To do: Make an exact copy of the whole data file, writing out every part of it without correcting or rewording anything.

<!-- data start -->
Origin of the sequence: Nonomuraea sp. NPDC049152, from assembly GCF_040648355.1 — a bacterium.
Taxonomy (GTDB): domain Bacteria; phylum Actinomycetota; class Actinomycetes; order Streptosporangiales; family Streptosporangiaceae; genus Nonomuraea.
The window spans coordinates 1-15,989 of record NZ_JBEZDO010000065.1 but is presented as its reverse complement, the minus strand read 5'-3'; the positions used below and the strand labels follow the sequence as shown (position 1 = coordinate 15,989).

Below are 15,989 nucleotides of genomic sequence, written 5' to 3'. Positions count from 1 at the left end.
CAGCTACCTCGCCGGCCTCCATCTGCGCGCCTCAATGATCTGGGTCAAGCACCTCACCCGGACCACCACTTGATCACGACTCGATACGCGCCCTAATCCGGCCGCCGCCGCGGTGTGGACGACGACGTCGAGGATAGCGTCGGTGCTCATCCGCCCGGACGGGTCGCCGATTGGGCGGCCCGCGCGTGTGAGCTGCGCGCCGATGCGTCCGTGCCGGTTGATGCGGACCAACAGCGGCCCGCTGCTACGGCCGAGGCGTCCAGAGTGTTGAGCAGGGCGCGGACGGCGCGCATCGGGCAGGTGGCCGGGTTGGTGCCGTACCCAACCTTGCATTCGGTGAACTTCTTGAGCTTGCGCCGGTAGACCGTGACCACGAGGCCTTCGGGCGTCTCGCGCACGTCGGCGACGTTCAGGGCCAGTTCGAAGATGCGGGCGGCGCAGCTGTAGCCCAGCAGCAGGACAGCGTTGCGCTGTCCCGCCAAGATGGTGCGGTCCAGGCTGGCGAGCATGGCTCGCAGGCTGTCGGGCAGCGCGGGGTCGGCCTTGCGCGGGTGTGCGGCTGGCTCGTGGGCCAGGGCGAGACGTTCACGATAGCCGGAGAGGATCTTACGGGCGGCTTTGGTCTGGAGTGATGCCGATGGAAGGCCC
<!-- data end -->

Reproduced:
Origin of the sequence: Nonomuraea sp. NPDC049152, from assembly GCF_040648355.1 — a bacterium.
Taxonomy (GTDB): domain Bacteria; phylum Actinomycetota; class Actinomycetes; order Streptosporangiales; family Streptosporangiaceae; genus Nonomuraea.
The window spans coordinates 1-15,989 of record NZ_JBEZDO010000065.1 but is presented as its reverse complement, the minus strand read 5'-3'; the positions used below and the strand labels follow the sequence as shown (position 1 = coordinate 15,989).

Below are 15,989 nucleotides of genomic sequence, written 5' to 3'. Positions count from 1 at the left end.
CAGCTACCTCGCCGGCCTCCATCTGCGCGCCTCAATGATCTGGGTCAAGCACCTCACCCGGACCACCACTTGATCACGACTCGATACGCGCCCTAATCCGGCCGCCGCCGCGGTGTGGACGACGACGTCGAGGATAGCGTCGGTGCTCATCCGCCCGGACGGGTCGCCGATTGGGCGGCCCGCGCGTGTGAGCTGCGCGCCGATGCGTCCGTGCCGGTTGATGCGGACCAACAGCGGCCCGCTGCTACGGCCGAGGCGTCCAGAGTGTTGAGCAGGGCGCGGACGGCGCGCATCGGGCAGGTGGCCGGGTTGGTGCCGTACCCAACCTTGCATTCGGTGAACTTCTTGAGCTTGCGCCGGTAGACCGTGACCACGAGGCCTTCGGGCGTCTCGCGCACGTCGGCGACGTTCAGGGCCAGTTCGAAGATGCGGGCGGCGCAGCTGTAGCCCAGCAGCAGGACAGCGTTGCGCTGTCCCGCCAAGATGGTGCGGTCCAGGCTGGCGAGCATGGCTCGCAGGCTGTCGGGCAGCGCGGGGTCGGCCTTGCGCGGGTGTGCGGCTGGCTCGTGGGCCAGGGCGAGACGTTCACGATAGCCGGAGAGGATCTTACGGGCGGCTTTGGTCTGGAGTGATGCCGATGGAAGGCCC